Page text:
Hycean Worlds

Hot Water Worlds with a hydrogen atmosphere

Image from Steve Bowers
Thrasyllus, a hycean world in the former Conver Ambi volume

Hycean worlds are a subtype of large ocean world, covered in a deep water ocean and a relatively thick atmosphere consisting mainly of hydrogen, generally with helium and nitrogen present in lesser amounts. Hycean worlds are superterrestrial in size, and have sufficiently high escape velocity to retain hydrogen. Although these worlds are rich in oxygen, all of the oxygen present in the atmosphere and ocean is found in combination with hydrogen. For this reason, the atmosphere is anoxic.

Many such worlds have a moderately high surface temperature, reaching at least 100° C in some or all locations on the planet, although some are cooler. For this reason, hycean worlds are sometimes referred to as pyrohydrothallasic worlds. Hycean worlds worlds are classified among the aquatic worlds in the EWoCS classification system, since the dominant fluid is water.

They occupy a middle ground between Panthalassic (smaller, cool-water ocean worlds with oxygen-rich atmospheres) and pyrothalassic (very hot magma-ocean worlds, where water only exists as steam).

The water layer on a Hycean world may be hundreds of kilometres deep, and on many such worlds the water is deep enough to compress the water into high-pressure ice, forming an ice mantle which covers the rocky layers below. The depth at which this ice mantle forms depends on the temperature of the ocean, which depends in turn on the heat received from the local star(s), tidal heating and radioisotope decay in the core.

Pyrohydrothallasic green
Image from LordOther
Kabosu, a green-tinged pyrohydrothallassic world, with a thin acidian haze
The water oceans on these worlds remain liquid because of high atmospheric pressure; in many cases this pressure and temperature is sufficient to cause the formation of a supercritical fluid layer between the gaseous atmosphere and the liquid ocean. The supercritical fluid layer acts like both water and steam, dissolving solids without forming an easily definable liquid surface. Heavier-than-water vessels cannot float on the surface of such a layer, so explorers must use powered flight or balloons for support.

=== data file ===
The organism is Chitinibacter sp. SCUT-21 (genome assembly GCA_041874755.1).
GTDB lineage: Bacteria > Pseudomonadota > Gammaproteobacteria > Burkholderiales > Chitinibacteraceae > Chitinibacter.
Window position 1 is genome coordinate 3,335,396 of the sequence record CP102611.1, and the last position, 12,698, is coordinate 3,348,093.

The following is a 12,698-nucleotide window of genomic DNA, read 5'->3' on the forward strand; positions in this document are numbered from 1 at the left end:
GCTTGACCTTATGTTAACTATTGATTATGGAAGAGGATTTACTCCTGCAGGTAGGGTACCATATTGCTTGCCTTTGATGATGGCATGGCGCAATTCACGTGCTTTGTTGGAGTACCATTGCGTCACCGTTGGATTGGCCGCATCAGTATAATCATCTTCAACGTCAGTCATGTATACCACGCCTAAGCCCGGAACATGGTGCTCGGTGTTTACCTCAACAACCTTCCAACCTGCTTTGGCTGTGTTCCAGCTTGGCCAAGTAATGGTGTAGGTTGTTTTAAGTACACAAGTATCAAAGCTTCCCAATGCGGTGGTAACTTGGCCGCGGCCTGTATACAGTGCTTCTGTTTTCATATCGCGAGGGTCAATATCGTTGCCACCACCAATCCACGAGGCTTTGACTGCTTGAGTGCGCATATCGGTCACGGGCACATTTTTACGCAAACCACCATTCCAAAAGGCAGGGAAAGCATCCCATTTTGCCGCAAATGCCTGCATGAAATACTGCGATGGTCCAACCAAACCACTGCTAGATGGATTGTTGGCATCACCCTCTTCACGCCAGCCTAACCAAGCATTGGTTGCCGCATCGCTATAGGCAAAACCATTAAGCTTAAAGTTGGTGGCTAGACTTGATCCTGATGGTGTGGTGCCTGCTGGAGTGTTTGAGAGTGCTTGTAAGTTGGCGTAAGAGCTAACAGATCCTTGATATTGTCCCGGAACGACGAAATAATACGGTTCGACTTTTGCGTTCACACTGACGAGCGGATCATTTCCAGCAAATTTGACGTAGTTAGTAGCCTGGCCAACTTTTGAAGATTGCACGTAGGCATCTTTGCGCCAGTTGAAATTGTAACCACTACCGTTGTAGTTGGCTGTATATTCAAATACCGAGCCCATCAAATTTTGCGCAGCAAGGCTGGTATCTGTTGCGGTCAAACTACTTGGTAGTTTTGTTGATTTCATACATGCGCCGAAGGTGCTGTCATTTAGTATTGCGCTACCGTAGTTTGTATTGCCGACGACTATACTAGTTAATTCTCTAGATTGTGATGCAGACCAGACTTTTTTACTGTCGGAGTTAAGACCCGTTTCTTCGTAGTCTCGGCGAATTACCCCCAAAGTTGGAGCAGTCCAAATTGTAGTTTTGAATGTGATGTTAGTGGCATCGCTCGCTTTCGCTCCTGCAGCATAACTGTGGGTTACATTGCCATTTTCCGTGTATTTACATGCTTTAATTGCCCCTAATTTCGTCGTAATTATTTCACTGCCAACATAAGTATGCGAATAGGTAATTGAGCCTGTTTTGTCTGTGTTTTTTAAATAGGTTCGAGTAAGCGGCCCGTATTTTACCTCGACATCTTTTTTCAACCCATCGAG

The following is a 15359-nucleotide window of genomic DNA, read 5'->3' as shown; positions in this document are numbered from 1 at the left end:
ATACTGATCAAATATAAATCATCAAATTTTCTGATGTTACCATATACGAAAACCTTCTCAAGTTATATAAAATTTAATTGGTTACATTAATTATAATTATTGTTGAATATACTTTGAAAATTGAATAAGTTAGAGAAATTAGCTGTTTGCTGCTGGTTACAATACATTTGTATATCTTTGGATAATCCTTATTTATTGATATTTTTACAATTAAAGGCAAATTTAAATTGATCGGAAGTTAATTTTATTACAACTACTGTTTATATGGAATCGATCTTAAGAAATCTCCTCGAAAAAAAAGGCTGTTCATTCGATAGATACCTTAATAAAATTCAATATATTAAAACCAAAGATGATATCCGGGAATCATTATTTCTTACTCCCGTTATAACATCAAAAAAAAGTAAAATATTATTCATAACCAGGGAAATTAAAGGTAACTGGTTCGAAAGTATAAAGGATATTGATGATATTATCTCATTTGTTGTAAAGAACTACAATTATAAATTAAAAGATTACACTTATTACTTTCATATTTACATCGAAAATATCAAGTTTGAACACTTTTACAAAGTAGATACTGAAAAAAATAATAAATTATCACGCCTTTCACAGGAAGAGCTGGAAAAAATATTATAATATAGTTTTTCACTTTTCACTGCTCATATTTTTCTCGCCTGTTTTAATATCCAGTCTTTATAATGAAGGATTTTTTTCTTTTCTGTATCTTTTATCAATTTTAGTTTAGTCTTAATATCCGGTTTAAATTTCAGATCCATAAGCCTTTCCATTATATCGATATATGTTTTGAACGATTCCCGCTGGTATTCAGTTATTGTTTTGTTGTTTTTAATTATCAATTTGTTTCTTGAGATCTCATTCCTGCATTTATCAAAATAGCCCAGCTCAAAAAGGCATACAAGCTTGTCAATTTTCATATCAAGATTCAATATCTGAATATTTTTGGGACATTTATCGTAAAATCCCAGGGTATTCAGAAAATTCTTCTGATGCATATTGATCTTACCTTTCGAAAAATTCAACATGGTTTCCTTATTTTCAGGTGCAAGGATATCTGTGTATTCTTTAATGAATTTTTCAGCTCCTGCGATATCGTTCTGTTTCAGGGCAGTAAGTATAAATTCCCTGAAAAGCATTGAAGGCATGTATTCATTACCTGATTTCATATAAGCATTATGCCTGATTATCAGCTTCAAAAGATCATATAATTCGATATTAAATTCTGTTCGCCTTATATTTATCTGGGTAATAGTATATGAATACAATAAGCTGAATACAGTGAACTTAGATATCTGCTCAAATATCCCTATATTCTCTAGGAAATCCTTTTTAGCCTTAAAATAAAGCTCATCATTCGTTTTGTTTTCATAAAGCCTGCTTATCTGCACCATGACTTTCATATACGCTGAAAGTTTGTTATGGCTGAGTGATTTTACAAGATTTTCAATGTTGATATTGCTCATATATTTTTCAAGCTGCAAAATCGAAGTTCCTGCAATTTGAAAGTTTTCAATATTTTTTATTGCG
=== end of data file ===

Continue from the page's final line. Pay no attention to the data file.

Protein-based life can only survive on the coolest pyrohydrothalassic worlds. Some tidally-locked (vesperian) hot-water-worlds have a habitable zone on the dark side, where the temperature is cool enough to permit protein stability. A few tidally-locked hot-water worlds are cool enough to form surface ice on the dark side, but in most cases the dense atmosphere of such planets transports heat quite efficiently to all locations on the surface.

If the temperature of the planet exceeds 200° C everywhere on its surface, any colonisation effort must use artificial life-like processes, often derived from thiogen biochemistry. Due to volcanic activity within the ice mantle layers the oceans of these worlds often contain a rich mix of dissolved ions and gases, and colonies on such worlds generally base their economy on mineral extraction technology.

White Pyrohydrothalassic
Image from LordOther
Meggio, a hycean world in the Vangelis system

Other water-rich world types

Worlds with shallow water oceans and regions of continental crust are known as Gaian worlds; these come in a wide range of subtypes, and a small but significant portion of these are life-bearing worlds.
Venus-like wet-greenhouse worlds with liquid water seas or oceans are known as PelaCytherean Subtype worlds; worlds of this kind which have macroscopic biospheres are given the name To'ul'hian worlds.
Worlds with a layer of ice overlaying a liquid water ocean are known as Europan type worlds; tidally-locked ice worlds with a small region of liquid water at or near the substellar point are known as Polyphemian subtype worlds.

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Development Notes
Text by Steve Bowers
Initially published on 22 February 2012.